flatbread

DISCLAIMER: this post has absolutely nothing to do with the fabulously red vegetable slicer pictured in the last post. Sorry!

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My first encounter with flatbread, was an intolerable ad for the golden arches’ newly invented chicken flatbread in Vancouver in 2003. I thought it was a weird cross between a tortilla and a pizza and vowed never to try it. However, the donna hay magazine that already brought you potstickers, had a recipe for flatbread in it as well which I tried. And liked.

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Flatbread tastes like a cross between focaccia (a word the germans love to pronounce for some reason, saying with a lot of emphasis on the tchia at the end!) and emerican style pizza. The yeast dough is made with milk, and uses more of it than you would use water to make pizza dough. Meaning, the flatbread gets very doughy and chewy and tasty! I could get all poetic about how pillowy and and savoury and whatevery it was, but I’ll let you find out for yourself.

Our flatbread was topped with some thyme and lemon marinated mozzarella (which I marinated for all of 5 min, due to my permanent lack of TIME!) and it was so good, it was still tasty eaten cold in my office the next day! You could use any kind of simple topping, although I wouldn’t really use it as a base for anything saucy, rather something simple (Donna, my high priestess of all things caloric, suggests using caramelised shallots or simply salt and rosemary).

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Flatbread topped with Marinated Mozzarella

adapted from donna hay magazine
prep time: 30 min, active time: 10 min, baking time: 15-20 min,


for the dough

2 tsp of active dry yeast
1 tsp of sugar
1 1/3 cup of lukewarm milk
2 1/2 cup of white flour

1 tsp salt
1 tbsp of oilve oil and more for brushing

silicon mat / parchment paper

In a small bowl combine the yeast, milk and sugar and set aside in a warmish place until bubbles rise to the surface – about 5 min.
Preheat the oven to 180°C and line a baking sheet with a silicon mat or parchment paper. In a bigger mixing bowl, combine the flour, salt, olive oil and the yeast mixture and knead with a handmixer fitted with dough hooks. Add some extra flour if the dough is too sticky. When you have reached an elastic consistency, cover the bowl with a clean towel and let rest until doubled in size – about 20 min.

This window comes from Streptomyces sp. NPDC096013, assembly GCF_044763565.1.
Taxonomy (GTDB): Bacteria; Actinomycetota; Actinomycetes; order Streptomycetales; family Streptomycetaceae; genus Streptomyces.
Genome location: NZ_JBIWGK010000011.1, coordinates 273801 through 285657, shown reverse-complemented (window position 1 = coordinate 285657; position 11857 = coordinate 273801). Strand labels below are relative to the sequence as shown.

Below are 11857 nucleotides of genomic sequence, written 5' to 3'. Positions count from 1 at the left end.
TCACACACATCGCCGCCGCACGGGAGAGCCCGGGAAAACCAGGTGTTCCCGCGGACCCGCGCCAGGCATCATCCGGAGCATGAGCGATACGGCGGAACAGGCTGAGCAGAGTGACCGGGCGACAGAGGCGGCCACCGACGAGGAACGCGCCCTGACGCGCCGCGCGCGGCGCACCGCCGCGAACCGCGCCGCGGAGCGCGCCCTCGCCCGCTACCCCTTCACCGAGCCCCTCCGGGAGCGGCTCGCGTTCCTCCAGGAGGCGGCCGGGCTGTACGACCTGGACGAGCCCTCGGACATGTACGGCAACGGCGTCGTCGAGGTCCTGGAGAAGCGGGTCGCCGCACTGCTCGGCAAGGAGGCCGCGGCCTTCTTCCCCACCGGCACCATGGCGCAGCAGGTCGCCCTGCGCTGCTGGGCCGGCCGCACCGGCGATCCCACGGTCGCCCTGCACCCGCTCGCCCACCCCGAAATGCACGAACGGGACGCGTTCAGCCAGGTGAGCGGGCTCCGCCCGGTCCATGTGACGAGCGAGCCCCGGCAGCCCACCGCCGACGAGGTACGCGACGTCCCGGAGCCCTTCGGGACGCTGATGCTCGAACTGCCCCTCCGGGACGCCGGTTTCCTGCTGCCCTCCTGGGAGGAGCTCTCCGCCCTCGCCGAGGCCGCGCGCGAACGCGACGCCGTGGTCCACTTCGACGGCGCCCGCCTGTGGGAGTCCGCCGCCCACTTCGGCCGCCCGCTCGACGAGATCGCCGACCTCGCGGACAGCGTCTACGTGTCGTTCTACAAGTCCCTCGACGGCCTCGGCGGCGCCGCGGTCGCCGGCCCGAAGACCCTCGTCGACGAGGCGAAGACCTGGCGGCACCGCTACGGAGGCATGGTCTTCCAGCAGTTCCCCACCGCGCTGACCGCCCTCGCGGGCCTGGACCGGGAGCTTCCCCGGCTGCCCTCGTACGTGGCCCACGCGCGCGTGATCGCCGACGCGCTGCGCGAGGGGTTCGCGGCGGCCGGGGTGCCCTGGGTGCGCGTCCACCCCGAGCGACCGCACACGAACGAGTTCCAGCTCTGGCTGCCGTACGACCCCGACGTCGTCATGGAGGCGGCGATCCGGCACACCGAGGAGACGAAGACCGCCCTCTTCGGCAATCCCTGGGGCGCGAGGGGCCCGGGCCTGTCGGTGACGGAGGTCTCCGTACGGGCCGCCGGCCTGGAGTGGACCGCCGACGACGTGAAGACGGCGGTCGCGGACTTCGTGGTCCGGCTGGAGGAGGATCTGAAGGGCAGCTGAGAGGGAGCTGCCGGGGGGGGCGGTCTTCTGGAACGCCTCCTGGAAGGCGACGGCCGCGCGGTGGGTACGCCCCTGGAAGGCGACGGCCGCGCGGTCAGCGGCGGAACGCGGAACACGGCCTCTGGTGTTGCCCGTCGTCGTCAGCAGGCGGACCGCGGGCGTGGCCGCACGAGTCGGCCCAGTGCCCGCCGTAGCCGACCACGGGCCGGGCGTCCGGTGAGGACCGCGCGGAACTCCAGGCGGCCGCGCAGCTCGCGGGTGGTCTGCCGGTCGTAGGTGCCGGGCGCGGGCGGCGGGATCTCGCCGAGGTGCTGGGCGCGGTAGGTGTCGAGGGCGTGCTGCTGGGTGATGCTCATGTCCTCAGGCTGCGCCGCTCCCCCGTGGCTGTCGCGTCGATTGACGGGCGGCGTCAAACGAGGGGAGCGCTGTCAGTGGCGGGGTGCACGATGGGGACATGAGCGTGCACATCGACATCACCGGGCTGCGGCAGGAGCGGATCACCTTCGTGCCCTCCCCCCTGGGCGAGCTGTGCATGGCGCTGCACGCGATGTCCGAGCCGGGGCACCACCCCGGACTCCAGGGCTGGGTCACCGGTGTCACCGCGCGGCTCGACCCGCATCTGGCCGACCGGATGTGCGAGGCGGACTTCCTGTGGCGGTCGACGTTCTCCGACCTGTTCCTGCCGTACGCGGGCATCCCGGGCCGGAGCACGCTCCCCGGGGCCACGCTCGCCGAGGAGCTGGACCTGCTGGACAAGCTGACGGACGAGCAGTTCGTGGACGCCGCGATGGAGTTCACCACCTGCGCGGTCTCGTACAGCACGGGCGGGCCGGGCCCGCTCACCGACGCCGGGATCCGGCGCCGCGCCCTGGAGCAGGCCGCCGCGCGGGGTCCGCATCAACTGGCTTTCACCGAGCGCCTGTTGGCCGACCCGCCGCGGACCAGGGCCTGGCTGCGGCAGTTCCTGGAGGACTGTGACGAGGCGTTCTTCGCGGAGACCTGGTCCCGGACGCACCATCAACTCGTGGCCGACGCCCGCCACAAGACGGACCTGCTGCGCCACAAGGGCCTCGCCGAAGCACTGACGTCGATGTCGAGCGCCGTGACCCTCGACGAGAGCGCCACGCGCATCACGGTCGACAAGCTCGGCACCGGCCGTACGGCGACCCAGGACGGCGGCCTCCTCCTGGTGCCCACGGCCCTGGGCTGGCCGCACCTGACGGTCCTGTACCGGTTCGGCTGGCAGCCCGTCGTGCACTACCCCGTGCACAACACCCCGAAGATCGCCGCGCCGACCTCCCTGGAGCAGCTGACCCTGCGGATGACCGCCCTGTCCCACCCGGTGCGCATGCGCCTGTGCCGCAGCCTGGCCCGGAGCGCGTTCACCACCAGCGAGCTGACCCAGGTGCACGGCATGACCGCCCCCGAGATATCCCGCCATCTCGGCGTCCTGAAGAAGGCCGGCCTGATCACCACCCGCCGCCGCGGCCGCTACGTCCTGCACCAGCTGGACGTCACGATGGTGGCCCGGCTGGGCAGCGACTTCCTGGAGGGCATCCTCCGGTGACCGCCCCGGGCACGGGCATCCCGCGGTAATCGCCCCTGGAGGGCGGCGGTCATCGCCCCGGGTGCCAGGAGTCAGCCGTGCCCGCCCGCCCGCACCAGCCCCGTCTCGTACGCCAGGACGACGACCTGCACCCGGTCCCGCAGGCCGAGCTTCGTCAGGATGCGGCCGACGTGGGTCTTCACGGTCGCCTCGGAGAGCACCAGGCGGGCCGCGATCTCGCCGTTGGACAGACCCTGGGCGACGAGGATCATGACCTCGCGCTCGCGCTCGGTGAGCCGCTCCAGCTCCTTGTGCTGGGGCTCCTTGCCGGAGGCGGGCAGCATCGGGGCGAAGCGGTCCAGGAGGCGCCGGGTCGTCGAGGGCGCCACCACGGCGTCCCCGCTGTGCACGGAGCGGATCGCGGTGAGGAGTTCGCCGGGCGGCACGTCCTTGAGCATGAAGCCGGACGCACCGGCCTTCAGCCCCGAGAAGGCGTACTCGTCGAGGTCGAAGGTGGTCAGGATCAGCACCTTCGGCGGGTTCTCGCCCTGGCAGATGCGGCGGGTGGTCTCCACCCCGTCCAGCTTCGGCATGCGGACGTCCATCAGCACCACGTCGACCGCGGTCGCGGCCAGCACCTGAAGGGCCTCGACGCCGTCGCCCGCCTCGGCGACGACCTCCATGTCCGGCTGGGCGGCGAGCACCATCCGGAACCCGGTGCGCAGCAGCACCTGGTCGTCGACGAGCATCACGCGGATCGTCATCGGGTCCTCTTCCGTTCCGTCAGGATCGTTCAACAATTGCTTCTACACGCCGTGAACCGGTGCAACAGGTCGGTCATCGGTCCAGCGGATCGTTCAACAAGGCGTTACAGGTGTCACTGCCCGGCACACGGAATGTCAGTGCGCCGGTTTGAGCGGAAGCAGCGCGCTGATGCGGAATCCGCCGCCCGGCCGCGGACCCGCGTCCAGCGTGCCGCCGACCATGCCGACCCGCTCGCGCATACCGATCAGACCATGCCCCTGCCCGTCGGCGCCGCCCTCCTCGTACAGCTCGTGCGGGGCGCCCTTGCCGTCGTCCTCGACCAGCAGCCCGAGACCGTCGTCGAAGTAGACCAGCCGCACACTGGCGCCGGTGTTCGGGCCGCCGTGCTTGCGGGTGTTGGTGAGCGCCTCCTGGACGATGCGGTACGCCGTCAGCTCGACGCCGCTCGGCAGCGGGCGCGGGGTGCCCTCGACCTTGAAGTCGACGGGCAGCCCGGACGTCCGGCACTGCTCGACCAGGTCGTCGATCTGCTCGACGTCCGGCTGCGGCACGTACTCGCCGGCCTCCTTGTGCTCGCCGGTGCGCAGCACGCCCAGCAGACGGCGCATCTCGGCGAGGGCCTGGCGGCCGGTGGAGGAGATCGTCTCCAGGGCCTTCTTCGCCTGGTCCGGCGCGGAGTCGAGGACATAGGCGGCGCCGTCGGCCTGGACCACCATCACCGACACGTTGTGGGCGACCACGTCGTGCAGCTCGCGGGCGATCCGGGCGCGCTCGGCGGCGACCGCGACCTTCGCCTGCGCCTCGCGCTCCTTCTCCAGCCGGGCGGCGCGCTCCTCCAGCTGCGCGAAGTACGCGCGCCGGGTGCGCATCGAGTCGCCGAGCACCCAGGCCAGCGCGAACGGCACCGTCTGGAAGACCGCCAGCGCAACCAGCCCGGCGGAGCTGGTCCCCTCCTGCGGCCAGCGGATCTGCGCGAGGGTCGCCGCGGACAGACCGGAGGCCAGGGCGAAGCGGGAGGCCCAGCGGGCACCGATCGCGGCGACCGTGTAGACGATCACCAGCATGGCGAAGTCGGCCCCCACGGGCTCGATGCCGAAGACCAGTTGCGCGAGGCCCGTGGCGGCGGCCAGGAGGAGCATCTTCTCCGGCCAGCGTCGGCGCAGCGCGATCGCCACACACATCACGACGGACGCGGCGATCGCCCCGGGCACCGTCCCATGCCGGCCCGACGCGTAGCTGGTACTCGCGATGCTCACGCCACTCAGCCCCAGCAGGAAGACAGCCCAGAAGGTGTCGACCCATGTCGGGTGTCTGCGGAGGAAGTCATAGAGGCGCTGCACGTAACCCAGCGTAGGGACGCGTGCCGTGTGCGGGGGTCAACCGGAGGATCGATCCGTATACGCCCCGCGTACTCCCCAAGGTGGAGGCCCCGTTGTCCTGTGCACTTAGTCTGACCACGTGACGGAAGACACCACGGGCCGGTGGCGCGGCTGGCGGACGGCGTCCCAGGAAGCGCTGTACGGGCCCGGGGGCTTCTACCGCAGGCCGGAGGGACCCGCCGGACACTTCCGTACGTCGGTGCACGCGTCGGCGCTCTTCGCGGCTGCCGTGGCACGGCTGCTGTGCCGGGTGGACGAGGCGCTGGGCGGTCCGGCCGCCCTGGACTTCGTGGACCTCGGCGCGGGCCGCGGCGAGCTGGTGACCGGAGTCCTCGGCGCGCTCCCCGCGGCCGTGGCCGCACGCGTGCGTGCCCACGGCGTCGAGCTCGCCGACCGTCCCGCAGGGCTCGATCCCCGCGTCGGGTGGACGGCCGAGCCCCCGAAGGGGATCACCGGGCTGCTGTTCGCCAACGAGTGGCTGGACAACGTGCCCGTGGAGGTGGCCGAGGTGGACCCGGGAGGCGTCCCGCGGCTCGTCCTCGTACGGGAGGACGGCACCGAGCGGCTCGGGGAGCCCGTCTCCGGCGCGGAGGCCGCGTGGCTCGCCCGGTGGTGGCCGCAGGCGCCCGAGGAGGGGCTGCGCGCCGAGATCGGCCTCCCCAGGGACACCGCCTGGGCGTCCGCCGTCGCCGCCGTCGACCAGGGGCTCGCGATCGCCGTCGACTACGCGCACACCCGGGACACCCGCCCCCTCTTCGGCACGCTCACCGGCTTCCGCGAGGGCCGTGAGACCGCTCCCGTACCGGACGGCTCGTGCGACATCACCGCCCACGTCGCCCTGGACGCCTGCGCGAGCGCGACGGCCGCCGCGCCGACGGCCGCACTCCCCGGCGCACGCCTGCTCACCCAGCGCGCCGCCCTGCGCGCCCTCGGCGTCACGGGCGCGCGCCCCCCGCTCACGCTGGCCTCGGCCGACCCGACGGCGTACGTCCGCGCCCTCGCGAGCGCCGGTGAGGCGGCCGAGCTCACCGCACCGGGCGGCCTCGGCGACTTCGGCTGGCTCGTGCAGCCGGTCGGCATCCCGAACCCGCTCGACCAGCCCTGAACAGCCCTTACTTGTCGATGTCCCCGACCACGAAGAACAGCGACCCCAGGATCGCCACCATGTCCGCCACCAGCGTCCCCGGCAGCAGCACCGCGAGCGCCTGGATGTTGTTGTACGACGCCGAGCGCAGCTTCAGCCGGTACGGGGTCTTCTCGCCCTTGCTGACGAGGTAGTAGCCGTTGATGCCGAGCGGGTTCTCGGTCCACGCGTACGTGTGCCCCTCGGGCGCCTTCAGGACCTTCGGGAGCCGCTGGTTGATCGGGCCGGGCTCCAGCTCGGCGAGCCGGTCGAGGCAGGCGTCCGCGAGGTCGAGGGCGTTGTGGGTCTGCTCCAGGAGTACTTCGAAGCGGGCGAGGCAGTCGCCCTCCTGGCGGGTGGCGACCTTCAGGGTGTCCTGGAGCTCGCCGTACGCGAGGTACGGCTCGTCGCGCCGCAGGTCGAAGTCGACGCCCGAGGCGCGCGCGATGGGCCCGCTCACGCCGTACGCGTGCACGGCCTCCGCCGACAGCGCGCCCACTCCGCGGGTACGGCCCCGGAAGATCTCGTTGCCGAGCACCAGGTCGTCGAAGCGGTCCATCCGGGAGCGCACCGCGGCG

Press the dough to about 1.5 c thickness onto a your baking tray covered with the silicon mat or parchment paper. Brush with oil and / or the topiing of your choice. Bake for 15-20 min or until golden. Serve warm.

For the Mozzarella

1 ball of buffalo mozzarella packed in brine
2 tbsp of lemon zest
2 tbsp of fresh thyme
about 1/4 cup of olive oil

Tear the mozzarella into small pieces and place in a shallow plate or bowl. Add the thyme and lemon zest and cover with the olive oil. Leave to rest until ready to use. It should keep for a couple of days covered and refrigerated. The flavors intensify with time.

For more immediately intense flavors, you could infuse the olive oil with the lemon zest and thyme by putting them with the oil in a shallow frying pan and gently heating it up for a couple of minutes. Don’t forget to cool down the oil before you add it to the mozzarella or you’ll end with a gloppy mess!

8 Responses to “flatbread”

  1. Sara Says:

    Finally!! Tried this wonderful recipe M. served for lunch last time we visited Berlin on a pizza-dough-basis – and must agree: the flatbread doughy-chewiness is definetely what you want here!
    Lucky I happened to drop in here again – my subscription seems not to have worked or I’d have been notified.
    To M.: wonderful page – fun, makes my mouth water and inspires me to cook more healthy… if you don’t look to closely at all the chocolate ambulances.
    Please give me more!!

    P.S.: Found a picture of a late-night cake-baking-session at Helmholtzstrasse the other day…

  2. 13desserts Says:

    Thank you Sara! I had to think of our lovely lunch with H. and J. the day I remade theflatbread, and I really want to see the photo of the late night baking session…
    I think I even remember what it was (a spice cake to bring to my last day as an intern at the DT in berlin!)

    I will try to keep the chocolate ambulances to a minimum for all our healths sake.

  3. Sharona May Says:

    Looks fabulous!

  4. fj Says:

    Nothing since the 1st of June? What happened in the mean time? You didn’t cook? You didn’t eat? Please make an effort, we are all hungry to seeing more! Just forget about “la croisière s’amuse”!!

    JB (who was in touch with your two baby-sitters tonight… Were they allowed to drink beer from your fridge?)

  5. 13desserts Says:

    JB, in the meantime, we have visitors who are fond of takeout food. I am making efforts, although not necessarily on the food side of the visit! However, I have a tarte aux fraises that I have been meaning to share with you, if only I had more time or a better computer! The babysitters allowed themselves plenty of beer BTW! See you saturday…

  6. Tim Says:

    Looks great! If only my mixer wasn’t temporarily out of commission, that looks like a nightmare to knead by hand.

  7. 13desserts Says:

    Thanks Tim! Mixing the dough by hand is probably not too bad, but pretty messy, since the dough is more on the wet side.

  8. Franz of foodieholicme Says:

    looove the cheese!!!

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